A line of mice has been developed which are transgenic for an 8.2-kilobase (kb) genomic clone of the rat vasopressin (VP) gene. Using a polymerase chain reaction technique, the rat VP (rVP) transgene was shown to have tissue-specific mRNA expression in the hypothalamus, temporal lobe, parietal cerebral cortex, cerebellum, and posterior pituitary, similar to the tissue distribution of endogenous mouse and rat VP expression. Expression of transgenic rVP mRNA was also found in the lung and pancreas of the transgenic mice, sites of known ectopic expression of VP. Using two methods, Northern blot analysis with species-specific cRNA probes and a quantitative polymerase chain reaction technique, the quantity of rVP transgene mRNA was shown to regulate appropriately in response to an osmotic stimulus. After 72 h of water deprivation, the quantity of transgenic rVP mRNA increased 6.8 ± 3.0-fold. This was not significantly different than the fold increase in mouse VP mRNA quantity seen in nontransgenic mice (4.8 ± 1.5) but was significantly different (P < 0.05) than the 1.2 ± 0.03-fold increase in rat VP mRNA seen in normal rats after water deprivation. In the rat hypothalamus, VP mRNA poly(A) tail length increases with osmotic stimulation, while in the mouse it does not. The poly(A) tail of transgenic rVP mRNA expressed in mouse hypothalamus did not increase in length after osmotic stimulation. These findings suggest that: 1) this 8.2-kb rVP genomic clone contains information sufficient for proper tissue-specific and osmotic regulation of the rVP gene; and 2) mRNA poly(A) tail length regulation In vivo is dependent on trans-activating factors of the host cell. Mice transgenic for mutated constructs of this 8.2-kb rVP gene should be useful for whole animal studies to determine the role of cis-acting elements in the physiological regulation of VP gene expression In vivo.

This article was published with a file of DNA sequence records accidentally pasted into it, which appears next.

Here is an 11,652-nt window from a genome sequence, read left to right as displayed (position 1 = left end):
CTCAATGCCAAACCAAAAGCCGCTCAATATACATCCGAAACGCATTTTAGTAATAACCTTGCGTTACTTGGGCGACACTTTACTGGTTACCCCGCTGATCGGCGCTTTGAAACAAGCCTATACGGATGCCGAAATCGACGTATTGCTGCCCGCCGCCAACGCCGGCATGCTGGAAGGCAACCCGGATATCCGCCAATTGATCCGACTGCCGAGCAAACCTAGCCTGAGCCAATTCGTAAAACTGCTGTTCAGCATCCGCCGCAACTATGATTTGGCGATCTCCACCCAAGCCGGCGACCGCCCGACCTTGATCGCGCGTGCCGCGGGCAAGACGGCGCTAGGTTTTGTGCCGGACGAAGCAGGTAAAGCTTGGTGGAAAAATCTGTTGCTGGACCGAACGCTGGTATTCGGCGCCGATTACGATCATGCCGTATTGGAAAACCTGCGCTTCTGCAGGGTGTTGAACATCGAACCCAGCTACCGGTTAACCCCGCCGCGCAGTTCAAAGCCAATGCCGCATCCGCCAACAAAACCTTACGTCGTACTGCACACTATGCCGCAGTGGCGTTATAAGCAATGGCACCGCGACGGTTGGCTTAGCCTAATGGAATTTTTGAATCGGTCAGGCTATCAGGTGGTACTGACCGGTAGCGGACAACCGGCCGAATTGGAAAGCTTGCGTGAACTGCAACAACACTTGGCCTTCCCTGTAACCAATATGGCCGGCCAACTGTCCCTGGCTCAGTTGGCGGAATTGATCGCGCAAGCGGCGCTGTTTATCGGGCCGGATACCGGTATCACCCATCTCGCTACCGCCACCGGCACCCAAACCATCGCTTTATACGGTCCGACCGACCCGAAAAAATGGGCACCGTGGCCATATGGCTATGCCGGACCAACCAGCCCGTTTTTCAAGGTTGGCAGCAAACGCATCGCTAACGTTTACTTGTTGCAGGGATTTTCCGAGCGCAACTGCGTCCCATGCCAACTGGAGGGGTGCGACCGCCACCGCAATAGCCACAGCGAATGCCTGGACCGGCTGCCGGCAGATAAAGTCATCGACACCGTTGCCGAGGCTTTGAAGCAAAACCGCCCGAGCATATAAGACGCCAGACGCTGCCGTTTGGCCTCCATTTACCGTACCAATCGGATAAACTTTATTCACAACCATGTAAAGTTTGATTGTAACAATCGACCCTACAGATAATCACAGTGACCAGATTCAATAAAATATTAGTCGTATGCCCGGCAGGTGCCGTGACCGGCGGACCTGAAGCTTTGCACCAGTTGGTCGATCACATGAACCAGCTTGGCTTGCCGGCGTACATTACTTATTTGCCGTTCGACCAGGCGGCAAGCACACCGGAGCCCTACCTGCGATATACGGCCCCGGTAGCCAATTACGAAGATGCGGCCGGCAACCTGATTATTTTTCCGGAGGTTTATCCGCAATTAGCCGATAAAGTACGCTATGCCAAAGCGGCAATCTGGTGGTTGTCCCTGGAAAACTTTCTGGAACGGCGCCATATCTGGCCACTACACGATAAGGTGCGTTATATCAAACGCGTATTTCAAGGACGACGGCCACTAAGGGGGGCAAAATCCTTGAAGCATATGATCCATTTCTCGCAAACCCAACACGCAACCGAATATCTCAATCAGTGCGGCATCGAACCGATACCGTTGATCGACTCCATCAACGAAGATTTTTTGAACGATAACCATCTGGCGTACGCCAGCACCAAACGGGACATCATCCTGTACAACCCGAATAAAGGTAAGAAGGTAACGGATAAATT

ASJC Scopus subject areas
- Molecular Biology